browsers will.

is slightly less (four pixels; see below) than that of the viewport.

"The containing block in which the root element lives is a rectangle
with the dimensions of the viewport"
Section 10.1 of CSS 2.1

That means

---------------------
| ============== |
| ! .......... ! |
| ! . . ! |
| ! . . ! |
| ! . . ! |
| ! . . ! |
| ! . . ! |
| ! . . ! |
| ! .......... ! |
| ============== |
---------------------

The outer box (---) is the viewport.
The middle box (===) is the initial containing block.
The inner box (...) is the document root element (<html>).

Conceptually, there is no gap between the viewport and the initial
containing block.
From this understanding, Mozilla stopped trying to put a block with the
declaration
{position: absolute; bottom: 0}
at the bottom of the document and instead places, puts such block at the
bottom of the viewport.
So, what am I overlooking?

[snip]
This is a default declaration for MSIE 6 in standards compliant
rendering mode:

html {border: 1px white inset; }

Not here it isn't. The border property has the following values[1]:

border: medium #000000 inset;


Yes. Correct. And that medium #000000 inset equates to 1px white inset.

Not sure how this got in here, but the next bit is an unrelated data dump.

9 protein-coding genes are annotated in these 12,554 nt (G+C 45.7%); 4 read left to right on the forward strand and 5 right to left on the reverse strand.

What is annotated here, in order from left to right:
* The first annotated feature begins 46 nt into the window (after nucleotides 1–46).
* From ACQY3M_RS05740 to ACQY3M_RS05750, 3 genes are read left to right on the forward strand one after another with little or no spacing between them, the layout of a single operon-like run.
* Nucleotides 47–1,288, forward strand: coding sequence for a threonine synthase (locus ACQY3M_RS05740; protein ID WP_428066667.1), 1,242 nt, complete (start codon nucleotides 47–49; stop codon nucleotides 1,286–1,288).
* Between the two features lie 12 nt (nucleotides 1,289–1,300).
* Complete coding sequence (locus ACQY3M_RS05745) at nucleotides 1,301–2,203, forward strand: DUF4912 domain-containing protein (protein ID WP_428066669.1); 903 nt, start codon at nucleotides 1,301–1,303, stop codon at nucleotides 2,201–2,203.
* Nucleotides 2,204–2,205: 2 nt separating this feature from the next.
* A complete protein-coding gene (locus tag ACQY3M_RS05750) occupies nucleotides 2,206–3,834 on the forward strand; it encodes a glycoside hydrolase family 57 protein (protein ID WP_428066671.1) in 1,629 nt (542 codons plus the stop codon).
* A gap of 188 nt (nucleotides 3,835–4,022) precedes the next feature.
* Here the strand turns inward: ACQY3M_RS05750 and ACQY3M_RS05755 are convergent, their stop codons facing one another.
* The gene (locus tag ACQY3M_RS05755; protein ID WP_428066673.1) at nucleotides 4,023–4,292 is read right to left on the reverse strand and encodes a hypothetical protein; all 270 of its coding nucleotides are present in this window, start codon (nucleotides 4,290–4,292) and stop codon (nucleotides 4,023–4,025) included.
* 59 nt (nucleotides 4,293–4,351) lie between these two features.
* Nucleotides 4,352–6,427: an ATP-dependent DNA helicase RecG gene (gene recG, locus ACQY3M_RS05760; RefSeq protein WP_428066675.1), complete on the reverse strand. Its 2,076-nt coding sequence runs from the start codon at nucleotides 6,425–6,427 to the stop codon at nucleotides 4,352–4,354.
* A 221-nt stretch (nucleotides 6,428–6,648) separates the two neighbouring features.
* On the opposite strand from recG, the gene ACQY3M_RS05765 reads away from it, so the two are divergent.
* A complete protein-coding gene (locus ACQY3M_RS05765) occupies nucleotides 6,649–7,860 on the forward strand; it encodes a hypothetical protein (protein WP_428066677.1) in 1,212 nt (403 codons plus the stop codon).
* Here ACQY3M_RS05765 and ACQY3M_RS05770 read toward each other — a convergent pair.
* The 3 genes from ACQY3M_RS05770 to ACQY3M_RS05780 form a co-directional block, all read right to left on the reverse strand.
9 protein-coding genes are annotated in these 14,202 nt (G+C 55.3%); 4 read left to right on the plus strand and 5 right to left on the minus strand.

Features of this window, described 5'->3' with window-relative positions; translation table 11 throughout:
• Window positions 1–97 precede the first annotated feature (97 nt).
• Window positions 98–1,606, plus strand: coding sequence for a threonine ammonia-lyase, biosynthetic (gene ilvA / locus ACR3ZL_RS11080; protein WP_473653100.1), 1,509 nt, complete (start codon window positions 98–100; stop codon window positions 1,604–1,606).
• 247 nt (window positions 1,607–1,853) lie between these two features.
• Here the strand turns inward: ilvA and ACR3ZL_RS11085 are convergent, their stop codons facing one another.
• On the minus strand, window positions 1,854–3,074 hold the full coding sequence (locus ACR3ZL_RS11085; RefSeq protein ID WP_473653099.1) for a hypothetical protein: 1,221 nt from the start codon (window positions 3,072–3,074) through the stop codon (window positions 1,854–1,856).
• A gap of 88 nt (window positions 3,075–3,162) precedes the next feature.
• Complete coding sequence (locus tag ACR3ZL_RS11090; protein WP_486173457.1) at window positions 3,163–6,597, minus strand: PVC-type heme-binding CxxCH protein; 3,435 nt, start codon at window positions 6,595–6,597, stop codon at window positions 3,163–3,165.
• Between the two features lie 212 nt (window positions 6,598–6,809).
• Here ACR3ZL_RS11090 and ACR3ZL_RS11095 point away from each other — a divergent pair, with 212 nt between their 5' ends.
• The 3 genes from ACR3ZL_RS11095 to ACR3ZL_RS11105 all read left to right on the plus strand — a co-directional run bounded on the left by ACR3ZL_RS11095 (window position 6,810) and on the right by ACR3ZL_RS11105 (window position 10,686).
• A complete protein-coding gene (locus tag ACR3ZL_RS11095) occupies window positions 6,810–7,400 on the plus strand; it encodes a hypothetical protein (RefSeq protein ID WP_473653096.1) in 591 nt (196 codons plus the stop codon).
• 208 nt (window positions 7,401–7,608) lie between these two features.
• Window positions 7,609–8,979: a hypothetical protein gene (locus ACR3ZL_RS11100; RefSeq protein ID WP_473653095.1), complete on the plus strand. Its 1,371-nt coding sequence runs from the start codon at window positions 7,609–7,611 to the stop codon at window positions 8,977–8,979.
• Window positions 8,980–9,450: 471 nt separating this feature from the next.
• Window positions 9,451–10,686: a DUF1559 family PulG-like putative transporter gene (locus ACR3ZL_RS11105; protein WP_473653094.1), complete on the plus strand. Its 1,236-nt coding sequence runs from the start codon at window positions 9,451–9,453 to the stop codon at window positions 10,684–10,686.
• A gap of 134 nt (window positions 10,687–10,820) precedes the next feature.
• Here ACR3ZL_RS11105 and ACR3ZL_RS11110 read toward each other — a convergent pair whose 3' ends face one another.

This is what provides the slight 3D effect in the content region between
the address bar and the status bar. Override the border-style property
with the value 'none', and IE will look similar to Firefox in this regard.


Yes.
and MSIE 6 treats the root element as the initial containing block.

As it should.


No. These are 2 distinct "birds". The initial containing block shouldn't
be the root element. See section 10.1 of CSS2.1 on this.

Gérard
--
remove blah to email me
Jul 21 '05 #14
Gérard Talbot wrote :

[snipped]
That is, relatively, fixed, or absolutely positioned.


A relatively positioned element is not taken out of the normal flow.


Sorry, I got that wrong. "If the element has 'position: absolute', the
containing block is established by the nearest ancestor with a
'position' of 'absolute', 'relative' or 'fixed'(...)"
Section 10.1 of CSS2.1

Gérard
--
remove blah to email me
Jul 21 '05 #15
On 09/07/2005 06:55, Gérard Talbot wrote:
Michael Winter a écrit :
[snip]
I'm well aware that IE doesn't do many things when it comes to CSS,
but I'm not sure precisely what it is you're referring to.
[snip]
"Note: For absolutely positioned elements whose containing block is
based on a block-level element, the percentage is calculated with